6/1/2016 Print 1 Beginning Our Literary Journey VideoBlocks Learning Objectives After reading this chapter, you should be able to do the following:...
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Your initial post should be at least 200 words in length, not including

references. In your post, answer the following questions:

-What does literature offer an individual?
-How has the importance of reading changed from earlier eras (pre-digital/audio/visual media) to our present day? Do you think we read differently now than we did in prior generations?
-Do you think Clugston’s quote is valid? How have perceptions regarding the value of literature changed, if at all?
-What causes people’s perceptions regarding the value of literature to change?
-Incorporate readings found in Chapters 1 through 3 to help illustrate the points you make.

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6/1/2016 Print https://content.ashford.edu/print/AUENG125.14.1?sections=navpoint­6,navpoint­7,navpoint­8,navpoint­9,navpoint­10,navpoint­11,navpoint­12,navpoint­13,navpo… 1/68 1 Beginning Our Literary Journey © VideoBlocks Learning Objectives After reading this chapter, you should be able to do the following: Identify the different ways in which you connect to literature. Recognize and utilize explanatory notes to enhance your reading experience. Discuss the characters and activities presented in the poem "The Red Hat." Discuss the characters and activities presented in the short story "A & P." Discuss the characters and activities presented in the poem "Oranges." "You can't depend on your eyes when your imagination is out of focus." —Mark Twain, A Connecticut Yankee in King Arthur's Court Reading literature that tells a story introduces you to an imaginary world. You are pulled away from a living, breathing world into one that was created in the mind of the author. Its situations and experiences may resemble ones you are familiar with; many of them may even be based in part on real situations, but they are imaginary— shaped by the imagination of the person who created them. To experience literature, you must make an intentional decision to turn yourself over to an imaginary realm. How many times have you heard someone say, "I'm having a hard time getting into this story"? Maybe you've said that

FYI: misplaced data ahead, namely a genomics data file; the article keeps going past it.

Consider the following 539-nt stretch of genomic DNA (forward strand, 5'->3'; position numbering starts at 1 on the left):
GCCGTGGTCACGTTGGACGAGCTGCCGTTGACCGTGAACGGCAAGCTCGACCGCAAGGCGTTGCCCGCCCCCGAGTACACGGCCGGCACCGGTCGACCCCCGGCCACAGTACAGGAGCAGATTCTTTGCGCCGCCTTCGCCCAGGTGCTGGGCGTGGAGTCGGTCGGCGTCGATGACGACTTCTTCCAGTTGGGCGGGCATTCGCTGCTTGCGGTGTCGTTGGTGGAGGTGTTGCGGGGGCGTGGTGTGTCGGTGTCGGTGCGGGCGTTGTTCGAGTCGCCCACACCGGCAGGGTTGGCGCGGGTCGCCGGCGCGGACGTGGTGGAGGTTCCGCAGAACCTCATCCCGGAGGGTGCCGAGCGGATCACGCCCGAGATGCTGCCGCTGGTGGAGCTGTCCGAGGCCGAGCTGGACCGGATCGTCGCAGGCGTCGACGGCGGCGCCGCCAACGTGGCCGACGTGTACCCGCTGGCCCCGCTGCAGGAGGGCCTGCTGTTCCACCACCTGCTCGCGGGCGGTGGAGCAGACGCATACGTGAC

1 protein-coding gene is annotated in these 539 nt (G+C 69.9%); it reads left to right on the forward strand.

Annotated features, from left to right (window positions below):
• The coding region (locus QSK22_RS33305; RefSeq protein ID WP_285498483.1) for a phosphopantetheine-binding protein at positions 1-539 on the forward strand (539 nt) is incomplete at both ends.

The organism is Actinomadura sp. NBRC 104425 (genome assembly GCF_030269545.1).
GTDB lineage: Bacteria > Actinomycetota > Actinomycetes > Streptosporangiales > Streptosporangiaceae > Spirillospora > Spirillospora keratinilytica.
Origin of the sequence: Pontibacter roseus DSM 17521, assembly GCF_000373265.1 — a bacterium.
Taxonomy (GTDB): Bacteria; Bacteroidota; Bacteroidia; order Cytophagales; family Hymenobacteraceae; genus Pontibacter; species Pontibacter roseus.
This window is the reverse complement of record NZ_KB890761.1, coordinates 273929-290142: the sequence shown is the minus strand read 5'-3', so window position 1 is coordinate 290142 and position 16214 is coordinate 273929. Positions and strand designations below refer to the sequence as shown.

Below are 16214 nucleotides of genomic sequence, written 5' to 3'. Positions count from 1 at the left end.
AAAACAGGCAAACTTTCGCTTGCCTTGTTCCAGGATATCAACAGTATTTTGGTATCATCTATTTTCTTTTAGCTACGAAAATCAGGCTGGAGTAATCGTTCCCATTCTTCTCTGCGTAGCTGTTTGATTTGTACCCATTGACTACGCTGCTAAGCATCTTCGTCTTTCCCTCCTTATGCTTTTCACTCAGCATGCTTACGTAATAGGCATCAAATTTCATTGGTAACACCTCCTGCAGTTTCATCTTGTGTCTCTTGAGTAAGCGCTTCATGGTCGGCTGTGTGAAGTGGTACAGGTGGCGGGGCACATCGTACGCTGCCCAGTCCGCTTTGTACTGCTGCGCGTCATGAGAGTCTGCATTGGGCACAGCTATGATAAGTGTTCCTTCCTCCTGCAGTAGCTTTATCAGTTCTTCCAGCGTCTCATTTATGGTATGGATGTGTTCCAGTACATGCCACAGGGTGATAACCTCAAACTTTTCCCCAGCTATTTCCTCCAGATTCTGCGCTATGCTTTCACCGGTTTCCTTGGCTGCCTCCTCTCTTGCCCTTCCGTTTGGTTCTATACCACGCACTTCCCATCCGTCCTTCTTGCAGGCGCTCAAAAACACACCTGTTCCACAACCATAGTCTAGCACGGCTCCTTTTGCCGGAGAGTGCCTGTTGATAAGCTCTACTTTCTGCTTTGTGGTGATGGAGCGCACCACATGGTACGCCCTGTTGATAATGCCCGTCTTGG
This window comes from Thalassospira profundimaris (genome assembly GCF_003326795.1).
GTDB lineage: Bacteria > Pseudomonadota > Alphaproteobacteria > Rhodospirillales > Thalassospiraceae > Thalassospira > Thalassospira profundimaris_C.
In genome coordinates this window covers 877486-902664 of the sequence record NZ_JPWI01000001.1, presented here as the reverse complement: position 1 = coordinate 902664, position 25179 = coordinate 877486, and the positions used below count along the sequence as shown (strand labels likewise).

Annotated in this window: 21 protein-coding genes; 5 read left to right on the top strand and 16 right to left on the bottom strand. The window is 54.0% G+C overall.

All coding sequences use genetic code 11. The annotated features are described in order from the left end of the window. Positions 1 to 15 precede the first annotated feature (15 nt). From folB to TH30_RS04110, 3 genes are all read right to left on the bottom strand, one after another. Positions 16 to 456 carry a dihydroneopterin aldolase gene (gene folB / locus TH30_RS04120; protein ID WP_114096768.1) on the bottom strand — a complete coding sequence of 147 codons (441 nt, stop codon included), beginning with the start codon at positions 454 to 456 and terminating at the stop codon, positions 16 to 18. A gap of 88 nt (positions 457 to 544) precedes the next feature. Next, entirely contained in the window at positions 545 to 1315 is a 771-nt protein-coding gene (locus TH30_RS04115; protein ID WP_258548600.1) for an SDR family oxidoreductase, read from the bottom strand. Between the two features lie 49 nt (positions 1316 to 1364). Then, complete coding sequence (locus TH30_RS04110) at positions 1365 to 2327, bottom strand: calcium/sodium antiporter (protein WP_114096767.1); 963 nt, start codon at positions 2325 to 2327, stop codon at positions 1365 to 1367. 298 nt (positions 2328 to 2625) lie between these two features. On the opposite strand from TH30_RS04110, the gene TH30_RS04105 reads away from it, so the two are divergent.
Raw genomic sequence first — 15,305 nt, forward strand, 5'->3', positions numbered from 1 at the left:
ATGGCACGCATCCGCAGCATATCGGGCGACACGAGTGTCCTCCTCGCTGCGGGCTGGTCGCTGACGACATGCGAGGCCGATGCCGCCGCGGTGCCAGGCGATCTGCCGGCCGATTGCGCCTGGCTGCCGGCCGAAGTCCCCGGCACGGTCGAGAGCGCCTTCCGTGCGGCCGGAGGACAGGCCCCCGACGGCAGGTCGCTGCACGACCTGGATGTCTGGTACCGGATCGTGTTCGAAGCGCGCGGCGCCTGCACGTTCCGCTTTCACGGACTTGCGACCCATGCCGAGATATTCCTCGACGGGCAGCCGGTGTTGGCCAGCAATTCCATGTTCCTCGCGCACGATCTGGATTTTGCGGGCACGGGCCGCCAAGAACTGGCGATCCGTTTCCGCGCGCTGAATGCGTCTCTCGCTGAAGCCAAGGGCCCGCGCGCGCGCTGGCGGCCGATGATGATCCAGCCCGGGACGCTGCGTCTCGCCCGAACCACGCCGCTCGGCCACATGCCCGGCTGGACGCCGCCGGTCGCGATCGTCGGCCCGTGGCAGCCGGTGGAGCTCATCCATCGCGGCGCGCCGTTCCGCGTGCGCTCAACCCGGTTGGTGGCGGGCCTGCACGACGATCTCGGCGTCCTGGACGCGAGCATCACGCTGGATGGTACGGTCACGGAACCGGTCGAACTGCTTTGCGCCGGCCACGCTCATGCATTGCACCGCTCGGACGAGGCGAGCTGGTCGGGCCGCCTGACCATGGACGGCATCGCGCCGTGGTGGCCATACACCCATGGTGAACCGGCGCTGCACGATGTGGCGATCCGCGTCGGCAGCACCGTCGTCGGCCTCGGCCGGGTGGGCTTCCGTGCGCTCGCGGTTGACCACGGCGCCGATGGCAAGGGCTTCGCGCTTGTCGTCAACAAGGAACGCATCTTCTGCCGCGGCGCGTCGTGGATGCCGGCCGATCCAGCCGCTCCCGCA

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6/1/2016 Print https://content.ashford.edu/print/AUENG125.14.1?sections=navpoint­6,navpoint­7,navpoint­8,navpoint­9,navpoint­10,navpoint­11,navpoint­12,navpoint­13,navpo… 2/68 yourself. Although such a comment often suggests that the reader is encountering a difሀicult writing style, it may also mean that the reader has not made an intentional connection to the imaginary world of literature. As adults, we are grounded by the demands of our everyday lives, preoccupied with responsibilities and endless schedules—not to mention university course assignments! So, opting for a full connection to a literary world is demanding: It requires letting go of things at hand and engaging in imaginary things. It actually requires us to believe that an imaginary world is possible and to engage in what Coleridge (1817) so famously called "the willing suspension of disbelief for the moment." But once we connect, we ሀind ourselves escaping from the routine of our ordinary lives, caught up in adventure and engaged in the story.
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